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Versatility built right in!

Garden rooms can be exceptionally valuable spaces, acting as anything from playrooms to guest accommodation to yoga studios to home cinemas. They can give each person in the family a place to retreat and have quiet time, whether that's to do homework or enjoy a book with a glass of wine or they can be activity spaces that prevent hobbies such as table-top games or brewing beer from taking over the house! What do you do, however, when you know that you need more space but can't predict how it will be used?

The good news is that with a little bit of clever design, a Garden Spaces room can have versatility built right into its core. Each garden room built is done to maximise the amount of space available, even using odd angles or 'cutaway' sections of garden so that no space is wasted. Having more room means having more options for how to use it.

If you're not sure who will be using the space or for what purpose, the first step in creating multi-use places is storage. Whether your storage is built in to the studio or comes from some clever furniture that doubles up a sofa with under-seat storage, the ability to make room for each person by tidying away the previous use is ideal. If small children's toys are always out, then there's not going to be enough space for teenage craft projects, like jewellery making. It's also not very relaxing to sit in a cluttered space!

You can also look into multi-purpose furniture, which today goes far beyond the traditional sofa-bed for sudden house-guests! There are chairs with bookshelves in the sides, footstools with pull out drawers and coffee tables with sliding tops that give you a 'tidy space' underneath.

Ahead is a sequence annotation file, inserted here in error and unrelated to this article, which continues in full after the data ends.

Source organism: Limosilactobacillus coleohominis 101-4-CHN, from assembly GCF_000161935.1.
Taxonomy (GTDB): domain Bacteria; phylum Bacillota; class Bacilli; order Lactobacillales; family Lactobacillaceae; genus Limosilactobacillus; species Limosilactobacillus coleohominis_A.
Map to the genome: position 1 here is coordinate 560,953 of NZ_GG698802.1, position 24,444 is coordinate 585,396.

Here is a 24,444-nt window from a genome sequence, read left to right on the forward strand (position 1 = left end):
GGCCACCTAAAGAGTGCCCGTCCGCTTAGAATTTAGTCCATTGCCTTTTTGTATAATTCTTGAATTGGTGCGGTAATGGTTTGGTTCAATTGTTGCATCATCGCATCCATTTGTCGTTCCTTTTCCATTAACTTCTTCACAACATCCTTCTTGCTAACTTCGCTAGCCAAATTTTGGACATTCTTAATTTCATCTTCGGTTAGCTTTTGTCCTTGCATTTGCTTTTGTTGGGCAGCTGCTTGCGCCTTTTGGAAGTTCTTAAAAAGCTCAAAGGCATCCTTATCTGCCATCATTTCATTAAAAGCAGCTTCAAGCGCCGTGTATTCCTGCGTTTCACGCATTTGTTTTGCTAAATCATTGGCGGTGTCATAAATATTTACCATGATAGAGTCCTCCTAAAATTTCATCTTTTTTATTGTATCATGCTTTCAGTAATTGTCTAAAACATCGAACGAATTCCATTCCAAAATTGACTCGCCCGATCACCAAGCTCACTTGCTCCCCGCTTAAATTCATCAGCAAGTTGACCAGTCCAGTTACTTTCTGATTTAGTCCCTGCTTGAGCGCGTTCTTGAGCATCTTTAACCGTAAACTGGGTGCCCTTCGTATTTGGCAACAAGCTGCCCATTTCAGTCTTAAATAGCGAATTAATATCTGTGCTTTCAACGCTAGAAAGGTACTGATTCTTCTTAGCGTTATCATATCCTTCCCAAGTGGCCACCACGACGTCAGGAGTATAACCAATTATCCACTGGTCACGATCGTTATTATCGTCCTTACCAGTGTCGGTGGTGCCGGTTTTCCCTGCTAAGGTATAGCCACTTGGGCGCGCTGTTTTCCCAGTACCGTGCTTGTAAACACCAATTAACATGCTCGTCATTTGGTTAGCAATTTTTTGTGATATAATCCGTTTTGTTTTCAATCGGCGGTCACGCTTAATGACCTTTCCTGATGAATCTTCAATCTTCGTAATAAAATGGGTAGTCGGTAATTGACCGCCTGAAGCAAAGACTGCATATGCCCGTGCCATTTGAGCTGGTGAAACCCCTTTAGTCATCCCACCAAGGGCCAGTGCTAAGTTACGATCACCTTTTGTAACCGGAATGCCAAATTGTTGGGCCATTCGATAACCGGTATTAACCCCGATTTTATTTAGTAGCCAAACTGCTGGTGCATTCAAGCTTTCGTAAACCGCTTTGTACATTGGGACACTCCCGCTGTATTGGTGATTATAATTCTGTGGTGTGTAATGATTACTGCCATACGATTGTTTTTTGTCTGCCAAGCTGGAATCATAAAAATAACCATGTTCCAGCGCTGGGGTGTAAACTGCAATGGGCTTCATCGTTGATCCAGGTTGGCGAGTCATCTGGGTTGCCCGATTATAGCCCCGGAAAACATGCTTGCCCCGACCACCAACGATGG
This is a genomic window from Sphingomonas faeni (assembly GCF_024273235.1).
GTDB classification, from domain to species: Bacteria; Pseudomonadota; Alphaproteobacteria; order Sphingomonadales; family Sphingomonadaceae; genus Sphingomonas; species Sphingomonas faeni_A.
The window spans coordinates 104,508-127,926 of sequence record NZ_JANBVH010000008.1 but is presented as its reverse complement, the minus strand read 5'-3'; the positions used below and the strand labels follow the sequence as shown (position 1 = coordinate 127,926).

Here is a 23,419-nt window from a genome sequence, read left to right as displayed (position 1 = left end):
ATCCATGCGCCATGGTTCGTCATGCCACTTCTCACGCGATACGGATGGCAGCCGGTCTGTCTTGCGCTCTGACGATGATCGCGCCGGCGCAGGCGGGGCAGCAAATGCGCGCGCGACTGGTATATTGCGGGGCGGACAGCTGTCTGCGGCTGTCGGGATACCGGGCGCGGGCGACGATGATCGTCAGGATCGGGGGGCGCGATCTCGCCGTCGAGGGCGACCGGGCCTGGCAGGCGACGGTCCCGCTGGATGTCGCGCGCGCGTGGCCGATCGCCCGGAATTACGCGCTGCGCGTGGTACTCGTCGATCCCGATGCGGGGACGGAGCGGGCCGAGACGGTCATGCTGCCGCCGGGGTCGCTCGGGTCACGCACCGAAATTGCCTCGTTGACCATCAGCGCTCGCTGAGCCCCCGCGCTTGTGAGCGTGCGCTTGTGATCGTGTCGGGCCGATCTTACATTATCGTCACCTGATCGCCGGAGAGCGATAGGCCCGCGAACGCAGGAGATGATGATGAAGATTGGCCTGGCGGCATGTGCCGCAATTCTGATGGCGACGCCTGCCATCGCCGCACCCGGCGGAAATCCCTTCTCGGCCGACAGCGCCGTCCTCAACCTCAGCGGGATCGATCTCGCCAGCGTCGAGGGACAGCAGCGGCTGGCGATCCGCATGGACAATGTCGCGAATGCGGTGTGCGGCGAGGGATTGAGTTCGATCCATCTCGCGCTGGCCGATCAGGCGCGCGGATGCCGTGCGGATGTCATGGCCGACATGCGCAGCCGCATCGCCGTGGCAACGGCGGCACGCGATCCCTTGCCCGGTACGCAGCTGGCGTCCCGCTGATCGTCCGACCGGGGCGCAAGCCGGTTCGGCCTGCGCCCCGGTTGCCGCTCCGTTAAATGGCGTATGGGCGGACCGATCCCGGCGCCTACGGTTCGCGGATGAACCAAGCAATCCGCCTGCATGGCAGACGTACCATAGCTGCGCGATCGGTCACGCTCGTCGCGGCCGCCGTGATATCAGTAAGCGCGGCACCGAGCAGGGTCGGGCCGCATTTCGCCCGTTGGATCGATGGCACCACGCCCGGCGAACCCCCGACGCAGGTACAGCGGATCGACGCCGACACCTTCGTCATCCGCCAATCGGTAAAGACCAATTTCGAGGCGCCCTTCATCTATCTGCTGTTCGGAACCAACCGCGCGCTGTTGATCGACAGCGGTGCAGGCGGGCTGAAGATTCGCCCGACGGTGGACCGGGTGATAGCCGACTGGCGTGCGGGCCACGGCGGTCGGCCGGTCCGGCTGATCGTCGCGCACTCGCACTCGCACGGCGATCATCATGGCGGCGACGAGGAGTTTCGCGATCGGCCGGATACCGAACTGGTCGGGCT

If you have sufficient interior space, you can always employ some decorative room dividers to break up the sight lines - as well as hide bulky equipment such as exercise bikes or rowing machines that are more difficult to tidy away. Splitting a room in half and switching each side as it needs to be not only allows the garden room to be enjoyed by more than one person at a time, but also means there's less pressure on each person to 'be done' and packed away when they're finished.

Believe it or not, but lighting is also a key consideration in creating multi-purpose spaces; a cinema or TV room needs very low light while a reading room needs soft, ambient light. A homework room needs brighter light to keep focus, while a photography studio needs very bright light and if your garden room is to be used for any of these, then light plays a big part!

Just about every family would say they need more room, whether it's for relaxing, hobbies, working or retreating; just because you're not currently sure on how your garden space will be used, it doesn't mean that you can't start to build and make it suitable for all eventualities!

Date: 20/05/2018 | Author: Roger Hedges